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DETROIT — This Thanksgiving you should pay attention to the texture of your food, how you use your tongue to lash out and taste your food, and how you digest your food. Why? Isn’t that kind of creepy? Um, yes, it is kind of creepy, and lusting over your food may upset your family members’ stomachs. But Brooklyn-based sculptor Martha Friedman is preoccupied with food and digestion, and she creates awesome food art, proving there is some real artistic value in food lust. Maybe you should leave it to the experts though.
Friedman creates sculptures that are jovial, yet with her sculptures she is still able to explore a deeper subtext that challenges and delights the viewer. She explores her personal narrative of everyday objects and everyday perceptions having a different, sometimes surprising and alternative meaning.
Here’s a good example — she may create a large half eaten waffle to start a dialogue about the viewer’s relationship with the food. She highlights the viewer’s internal digestive process by making the viewer come face to face with it. She also adds a sexual element to some of her work. We all eat, and at times people have a strange pseudo-sexual relationship with their food — pay attention to the groans and sweat during Thanksgiving dinner followed by the post-coital triumphant nap.
Martha’s imagery captivates viewers because of its size and its novel context and arrangement. Her most successful works (and probably most disquieting) employ an enlarged cow tongue. You see all of the details of a protruding tongue as it delicately balances an olive or as it peeks under a black tarp. With this work she escapes criticism that her work merely pays homage to Claes Oldenburg. There is nothing pop about Martha’s tongues.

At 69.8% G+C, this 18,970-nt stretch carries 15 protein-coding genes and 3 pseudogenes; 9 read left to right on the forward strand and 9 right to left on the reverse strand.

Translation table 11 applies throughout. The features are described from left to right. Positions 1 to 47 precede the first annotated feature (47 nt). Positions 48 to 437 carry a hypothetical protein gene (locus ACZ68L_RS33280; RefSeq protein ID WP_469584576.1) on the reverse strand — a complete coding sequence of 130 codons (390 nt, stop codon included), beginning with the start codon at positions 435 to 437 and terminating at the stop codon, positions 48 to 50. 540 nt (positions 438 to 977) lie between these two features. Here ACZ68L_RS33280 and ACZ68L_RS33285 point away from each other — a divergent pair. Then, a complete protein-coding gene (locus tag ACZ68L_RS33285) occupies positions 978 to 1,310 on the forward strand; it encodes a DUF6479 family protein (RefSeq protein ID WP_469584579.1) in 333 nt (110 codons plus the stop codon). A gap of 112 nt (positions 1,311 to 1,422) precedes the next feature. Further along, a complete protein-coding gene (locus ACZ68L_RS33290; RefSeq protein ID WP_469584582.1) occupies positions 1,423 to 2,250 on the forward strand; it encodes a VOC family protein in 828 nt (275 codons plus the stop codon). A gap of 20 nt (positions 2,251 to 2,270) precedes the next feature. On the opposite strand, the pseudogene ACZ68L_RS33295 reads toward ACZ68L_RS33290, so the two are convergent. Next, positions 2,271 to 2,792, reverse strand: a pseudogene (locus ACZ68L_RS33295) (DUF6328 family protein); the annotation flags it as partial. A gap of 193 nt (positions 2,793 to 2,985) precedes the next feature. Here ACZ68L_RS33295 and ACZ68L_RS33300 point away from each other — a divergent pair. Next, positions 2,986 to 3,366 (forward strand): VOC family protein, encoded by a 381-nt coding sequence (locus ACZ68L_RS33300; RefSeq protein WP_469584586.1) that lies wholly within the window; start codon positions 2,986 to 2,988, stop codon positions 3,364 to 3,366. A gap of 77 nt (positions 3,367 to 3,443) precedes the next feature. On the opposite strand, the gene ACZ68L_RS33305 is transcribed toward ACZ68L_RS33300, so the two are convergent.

So here is a selection of her sculptures for you to enjoy – this is your foreplay before you attack that sexy Turkey.
Art by Athena LaTocha, Wendy Red Star, Marianne Nicolson, Anita Fields, Jaune Quick-to-See Smith & Neal Ambrose-Smith, and more is on view through January 2022.
Unless you were already familiar with Bey’s documentary work, the horror he refers to might not be recognizable to you.
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View work by over 40 experimental artists and collectives from throughout the Americas who contributed to New York’s art scene during the 1960s and ’70s.
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Made possible by a donation from Amazon stakeholder MacKenzie Scott, the award is the single largest in the Bedstuy-based organization’s history.
A donation of two hundred works includes Jean-Michel Basquiat, Robert Mapplethorpe, Keith Haring, and Donald Baechler.